BingX exchange openly supports Iranian users, defying sanctions


The BingX crypto exchange is allowing sanctioned Iranian users to evade restrictions.

The exchange openly displays an Iranian version of its website, and its officials have made statements in Persian in the exchange’s official Telegram group.

According to a translation of one of the statements, “The Bing X exchange has no problem with Iranian users, and it is even possible to authenticate with a national card.”

The exchange also allows Iranian rial to Tether (USDT) swaps in its interface, which are prohibited under United States Treasury Department’s Office of Foreign Assets Control (OFAC) rules.

Statement by BingX admin. Source: BingX official Telegram channel.

Iran has been under a variety of sanctions since 1979. The U.S. and the United Nations have accused the exchange of a wide variety of violations of international law, including seizing property belonging to U.S. companies, funding terrorism and enriching uranium to make nuclear weapons. Iran has denied these claims. 

The sanctions generally prevent Iranian residents from using centralized cryptocurrency exchanges, and these exchanges risk being blocked from U.S. and global markets if they do business with Iranians. 

According to OFAC, Foreign Financial Institutions (FFIs) risk “correspondent and payable-through account sanctions and blocking sanctions” if they knowingly conduct or facilitate transactions involving the purchase or sale of Iranian rials.

However, it appears that on the BingX exchange, the Iranian rial — an OFAC-sanctioned currency — is directly swappable for other crypto assets.

BingX supporting transactions in the Iranian rial. Source: BingX

BingX facilitates over $974 million in trading volume per day, according to CoinMarketCap data. This makes it one of the top 20 crypto exchanges in the world.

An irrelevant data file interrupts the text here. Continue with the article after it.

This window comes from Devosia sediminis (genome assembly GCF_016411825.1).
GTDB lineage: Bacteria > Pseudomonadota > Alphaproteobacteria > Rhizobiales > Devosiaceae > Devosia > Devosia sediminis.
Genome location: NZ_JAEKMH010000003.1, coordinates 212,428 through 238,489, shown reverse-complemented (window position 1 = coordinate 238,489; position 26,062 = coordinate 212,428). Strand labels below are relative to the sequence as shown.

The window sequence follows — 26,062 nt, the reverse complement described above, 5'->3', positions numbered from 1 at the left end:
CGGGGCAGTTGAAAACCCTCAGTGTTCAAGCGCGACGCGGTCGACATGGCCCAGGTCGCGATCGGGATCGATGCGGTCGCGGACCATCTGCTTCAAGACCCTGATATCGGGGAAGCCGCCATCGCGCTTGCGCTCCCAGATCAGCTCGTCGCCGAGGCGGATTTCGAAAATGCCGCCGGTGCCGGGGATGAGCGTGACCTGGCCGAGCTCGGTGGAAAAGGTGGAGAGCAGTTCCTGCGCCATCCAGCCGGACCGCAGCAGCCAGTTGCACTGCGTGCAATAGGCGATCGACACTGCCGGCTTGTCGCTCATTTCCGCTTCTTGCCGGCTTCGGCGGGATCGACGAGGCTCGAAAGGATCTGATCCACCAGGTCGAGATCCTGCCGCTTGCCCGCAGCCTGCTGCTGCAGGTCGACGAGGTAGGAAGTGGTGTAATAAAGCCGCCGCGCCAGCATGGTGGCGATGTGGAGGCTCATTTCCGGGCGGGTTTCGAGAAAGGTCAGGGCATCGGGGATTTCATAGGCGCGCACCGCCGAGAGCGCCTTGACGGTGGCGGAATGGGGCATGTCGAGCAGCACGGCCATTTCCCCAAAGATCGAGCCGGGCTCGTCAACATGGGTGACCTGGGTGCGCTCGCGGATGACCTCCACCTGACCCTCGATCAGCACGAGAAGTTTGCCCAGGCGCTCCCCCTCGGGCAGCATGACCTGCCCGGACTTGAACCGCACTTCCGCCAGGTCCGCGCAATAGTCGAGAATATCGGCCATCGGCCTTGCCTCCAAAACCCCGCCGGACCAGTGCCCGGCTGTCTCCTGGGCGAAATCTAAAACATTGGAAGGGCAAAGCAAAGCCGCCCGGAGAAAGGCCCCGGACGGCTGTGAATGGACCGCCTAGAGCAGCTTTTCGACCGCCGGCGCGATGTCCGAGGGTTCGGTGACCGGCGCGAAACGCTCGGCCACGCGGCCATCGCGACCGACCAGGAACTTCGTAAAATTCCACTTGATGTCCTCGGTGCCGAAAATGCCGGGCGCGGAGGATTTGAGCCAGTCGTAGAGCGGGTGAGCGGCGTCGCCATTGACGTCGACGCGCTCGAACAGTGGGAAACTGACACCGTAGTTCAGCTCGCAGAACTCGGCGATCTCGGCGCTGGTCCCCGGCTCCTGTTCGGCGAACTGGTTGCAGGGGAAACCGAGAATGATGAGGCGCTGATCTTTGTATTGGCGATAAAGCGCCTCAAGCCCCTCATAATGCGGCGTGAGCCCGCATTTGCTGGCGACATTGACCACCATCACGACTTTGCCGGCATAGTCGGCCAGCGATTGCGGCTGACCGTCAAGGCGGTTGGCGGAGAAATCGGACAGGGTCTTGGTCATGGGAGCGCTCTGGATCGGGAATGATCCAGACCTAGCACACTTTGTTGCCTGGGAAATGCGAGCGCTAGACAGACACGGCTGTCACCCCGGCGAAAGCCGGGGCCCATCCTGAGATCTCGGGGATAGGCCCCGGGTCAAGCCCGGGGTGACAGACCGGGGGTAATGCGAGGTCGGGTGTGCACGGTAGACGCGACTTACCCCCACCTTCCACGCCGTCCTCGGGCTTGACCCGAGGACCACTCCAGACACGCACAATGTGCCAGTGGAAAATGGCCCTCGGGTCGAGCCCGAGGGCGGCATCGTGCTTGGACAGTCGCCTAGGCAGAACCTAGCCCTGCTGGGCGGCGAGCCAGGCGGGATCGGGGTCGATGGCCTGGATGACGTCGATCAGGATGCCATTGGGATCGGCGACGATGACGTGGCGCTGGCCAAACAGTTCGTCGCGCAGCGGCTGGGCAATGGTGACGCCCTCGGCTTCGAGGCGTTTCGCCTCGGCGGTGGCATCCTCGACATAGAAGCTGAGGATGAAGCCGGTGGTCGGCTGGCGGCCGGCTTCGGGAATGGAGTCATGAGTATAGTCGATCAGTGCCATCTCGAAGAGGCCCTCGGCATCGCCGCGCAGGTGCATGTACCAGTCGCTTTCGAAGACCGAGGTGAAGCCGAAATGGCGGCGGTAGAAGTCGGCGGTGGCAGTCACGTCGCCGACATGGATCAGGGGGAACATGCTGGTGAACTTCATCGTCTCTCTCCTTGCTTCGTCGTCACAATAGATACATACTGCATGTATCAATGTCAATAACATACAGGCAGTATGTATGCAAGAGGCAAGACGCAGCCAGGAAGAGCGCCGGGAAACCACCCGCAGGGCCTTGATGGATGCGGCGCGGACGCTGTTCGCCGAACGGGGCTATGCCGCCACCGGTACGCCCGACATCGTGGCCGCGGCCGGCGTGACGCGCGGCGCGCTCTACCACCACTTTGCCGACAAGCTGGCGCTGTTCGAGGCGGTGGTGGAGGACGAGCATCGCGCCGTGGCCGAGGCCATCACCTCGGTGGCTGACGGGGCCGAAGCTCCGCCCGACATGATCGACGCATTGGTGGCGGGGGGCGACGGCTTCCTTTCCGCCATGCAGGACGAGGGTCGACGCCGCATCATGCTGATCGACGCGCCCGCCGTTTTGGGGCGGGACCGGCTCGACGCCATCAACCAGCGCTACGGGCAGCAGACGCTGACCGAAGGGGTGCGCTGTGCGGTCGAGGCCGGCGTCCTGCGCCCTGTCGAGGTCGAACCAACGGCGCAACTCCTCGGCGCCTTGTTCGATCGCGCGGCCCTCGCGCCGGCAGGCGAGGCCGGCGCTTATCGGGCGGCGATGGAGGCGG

Per data from its official website, the exchange is a registered financial services company in the Republic of Lithuania, giving it a license to do business in the European Union. It is also licensed in Australia as a digital currency exchange and operates from Singapore. 

Like all global financial institutions, entities in Australia and Lithuania must comply with the U.S. OFAC sanctions and any sanctions imposed on Iran by their home countries or the European Union. 

BingXPersian, where services are offered to Iranian residents, is listed as an official channel of the BingX exchange. Source: BingX

Yet, despite such requirements, the exchange publicly solicits Iran-based users on its social channels and official website. Before November 2021, the exchange was known as Bingbon. 

BingX was founded by Josh Lu in 2018 and claims to serve over 10 million users. The nationality of its current founder is unknown

Statement by BingX customer support representative J. Jalali. Source: BingX official Telegram channel

According to another BingX representative, “Iran is in the list of countries with restrictions.” However, “this does not mean a ban on providing services.” In addition, the exchange is also advertising its Iranian rial services and states, “Did you know that you can buy and sell Tether with Rials on Bing X?”

BingX touts the buying and selling of sanctioned Iranian rial and toman (1 toman = 10 rial) via peer-to-peer transactions. Source: BingX on Telegram

BingX is not the only licensed cryptocurrency exchange that has been caught circumventing sanctions for Iranian users. 

In July 2022, Reuters reported that the largest cryptocurrency exchange in the world, Binance, was serving Iranian citizens. At the time, Binance denied the claim, stating that it “strictly” adheres to sanctions requirements. 

In November 2023, the exchange agreed to a $4.5 billion plea deal with the U.S. Justice Department and the U.S. Treasury, admitting that it failed to maintain an effective policy against money laundering. Its former CEO, Changpeng Zhao, also pled guilty to Bank Secrecy Act violations.

The BingX official website onboarding Iranian residents. Source: BingX

In May 2023, the crypto exchange Poloniex also paid a $7.6 million settlement to the OFAC for failing to retroactively screen users from Crimea, Cuba, Iran, Sudan, and Syria who had registered before the exchange implemented Know Your Customer controls.

Related: US Treasury sanctions crypto mixer Sinbad, alleging North Korea ties



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